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Recent Tasting Notes
Great tasting Gyokuro easily available in any Japanese market. The tea comes in a sealed 3oz foil bag. Sadly there is no way to re seal the bag so a tin or resealable foil bag is needed to preserve this.
When opening the small bag, you’re instantly hit with a very nice sweet grassy aroma, very fresh and very pleasant. As to be expected from a prepackaged tea, the dry leaf is made of small flat needles with lots of dust and broken pieces. The color of the dry leaf is stunning, with a rich vibrant green color.
I brewed this tea in a Japanese Kyusu according to Maeda-En’s instructions of 140-160F water and 2-3 min steep time.
This gave me a bright vivid green cup with a very sweet aroma and steamed veggie undertones. The tea was very sweet and grassy, with nutty hints, and a very subtle astringent finish. I re-brewed this tea with slightly hotter water and gave me a stronger flavored cup with a more astringent finish and a much more vivid green cup.
Overall this is a great green tea for those looking to taste the difference between sencha and gyokuro. While obviously not the best quality, it is a great everyday gyokuro as it is not very expensive ($18-$20 according to Maeda’s website but many Japanese markets sell this for a much cheaper price. I was able to get this tea for about $13) and great for those new to gyokuro (as you know, gyokuro is very special in the way it likes to be brewed). This was one of the first gyokuros I ever had and ever since I opened the small foil pouch, saw the vivid color of the leaf and tasted the delicious sweet brew, Gyokuro instantly became one of my favorite green teas.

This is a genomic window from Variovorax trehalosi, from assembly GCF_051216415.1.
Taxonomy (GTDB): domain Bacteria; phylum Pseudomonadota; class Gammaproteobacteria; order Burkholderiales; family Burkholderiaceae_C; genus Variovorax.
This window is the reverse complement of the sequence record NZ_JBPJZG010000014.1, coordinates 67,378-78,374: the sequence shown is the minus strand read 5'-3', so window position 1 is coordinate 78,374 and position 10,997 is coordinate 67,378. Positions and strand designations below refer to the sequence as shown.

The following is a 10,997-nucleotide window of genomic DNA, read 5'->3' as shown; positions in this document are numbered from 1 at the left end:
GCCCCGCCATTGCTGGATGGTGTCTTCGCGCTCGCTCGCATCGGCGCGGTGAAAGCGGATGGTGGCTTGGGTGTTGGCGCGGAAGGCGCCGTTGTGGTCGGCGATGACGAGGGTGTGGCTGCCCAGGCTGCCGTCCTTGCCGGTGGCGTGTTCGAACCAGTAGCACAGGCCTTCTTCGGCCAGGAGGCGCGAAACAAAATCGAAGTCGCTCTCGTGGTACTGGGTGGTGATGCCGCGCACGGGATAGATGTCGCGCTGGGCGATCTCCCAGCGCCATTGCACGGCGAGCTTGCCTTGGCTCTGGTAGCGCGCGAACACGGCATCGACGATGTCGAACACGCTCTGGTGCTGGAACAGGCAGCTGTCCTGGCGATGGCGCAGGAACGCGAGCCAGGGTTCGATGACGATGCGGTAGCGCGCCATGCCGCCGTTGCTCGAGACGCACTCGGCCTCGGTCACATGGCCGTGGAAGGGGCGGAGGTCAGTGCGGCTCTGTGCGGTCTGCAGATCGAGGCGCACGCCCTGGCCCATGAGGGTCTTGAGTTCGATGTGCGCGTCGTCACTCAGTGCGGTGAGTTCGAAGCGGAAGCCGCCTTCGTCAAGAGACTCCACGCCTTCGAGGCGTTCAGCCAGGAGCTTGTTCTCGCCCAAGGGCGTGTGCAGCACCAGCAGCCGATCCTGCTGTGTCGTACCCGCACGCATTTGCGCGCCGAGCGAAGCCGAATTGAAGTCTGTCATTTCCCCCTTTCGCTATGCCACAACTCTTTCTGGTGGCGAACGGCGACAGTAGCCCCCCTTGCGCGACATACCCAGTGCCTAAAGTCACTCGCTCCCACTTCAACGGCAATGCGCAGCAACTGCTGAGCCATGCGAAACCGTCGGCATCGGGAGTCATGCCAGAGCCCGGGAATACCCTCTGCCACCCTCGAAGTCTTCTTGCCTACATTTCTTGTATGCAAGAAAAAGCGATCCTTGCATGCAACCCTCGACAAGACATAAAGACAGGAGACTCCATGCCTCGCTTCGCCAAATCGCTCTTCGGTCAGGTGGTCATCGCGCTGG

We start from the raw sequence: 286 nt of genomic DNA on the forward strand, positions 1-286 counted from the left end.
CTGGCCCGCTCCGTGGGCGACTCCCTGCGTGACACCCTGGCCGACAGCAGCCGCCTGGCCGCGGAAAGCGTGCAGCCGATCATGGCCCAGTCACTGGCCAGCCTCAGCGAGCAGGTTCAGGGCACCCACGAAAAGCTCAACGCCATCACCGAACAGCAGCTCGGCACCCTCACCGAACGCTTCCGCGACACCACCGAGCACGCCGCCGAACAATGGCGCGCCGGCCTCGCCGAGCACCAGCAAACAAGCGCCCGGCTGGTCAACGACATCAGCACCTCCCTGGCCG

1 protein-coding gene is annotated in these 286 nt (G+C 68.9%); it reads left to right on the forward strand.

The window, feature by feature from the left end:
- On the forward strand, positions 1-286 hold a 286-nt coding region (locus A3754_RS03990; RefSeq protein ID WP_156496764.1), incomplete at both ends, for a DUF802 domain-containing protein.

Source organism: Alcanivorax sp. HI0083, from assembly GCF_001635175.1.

A soothing genmai-cha. Very mild green tea flavor, this is very nutty and popcorny and is sitting well with me on this foggy afternoon. I can’t say I’m thrilled or excited by it but does anyone get that feeling with genmai-cha? There is matcha powder in here along with sencha… It works for me. :)
Sometimes I wonder if Maeda-en is like the Lipton of tea in Japan?
In any case this is a good basic tea for me which I have been drinking for years, I get it in Japantown and the price does not break the bank. I like the toasty, nutty flavor here which goes nicely sometimes as a breakfast drink when I want something mild.
I received this sample a while ago (about a year ago?) … had it stashed away and forgotten until going through my stash last night.
This is a pretty decent Gyokuro – certainly impressive for a bagged tea. Light and clean, very fresh tasting – especially noteworthy since I’ve held on to this for a year.
The first time I tried this tea more than two years ago, I despised it! I couldn’t stand it! My, how my taste buds have changed in that time.
My impression now is similar to Maeda-en’s other teas. It tastes more standard than premium to me.
Again the tea leaves are chopped too finely. The flavor is still good. It’s an authentic sencha. But I can’t taste any of the matcha notes in it. Overall, I’m underwhelmed.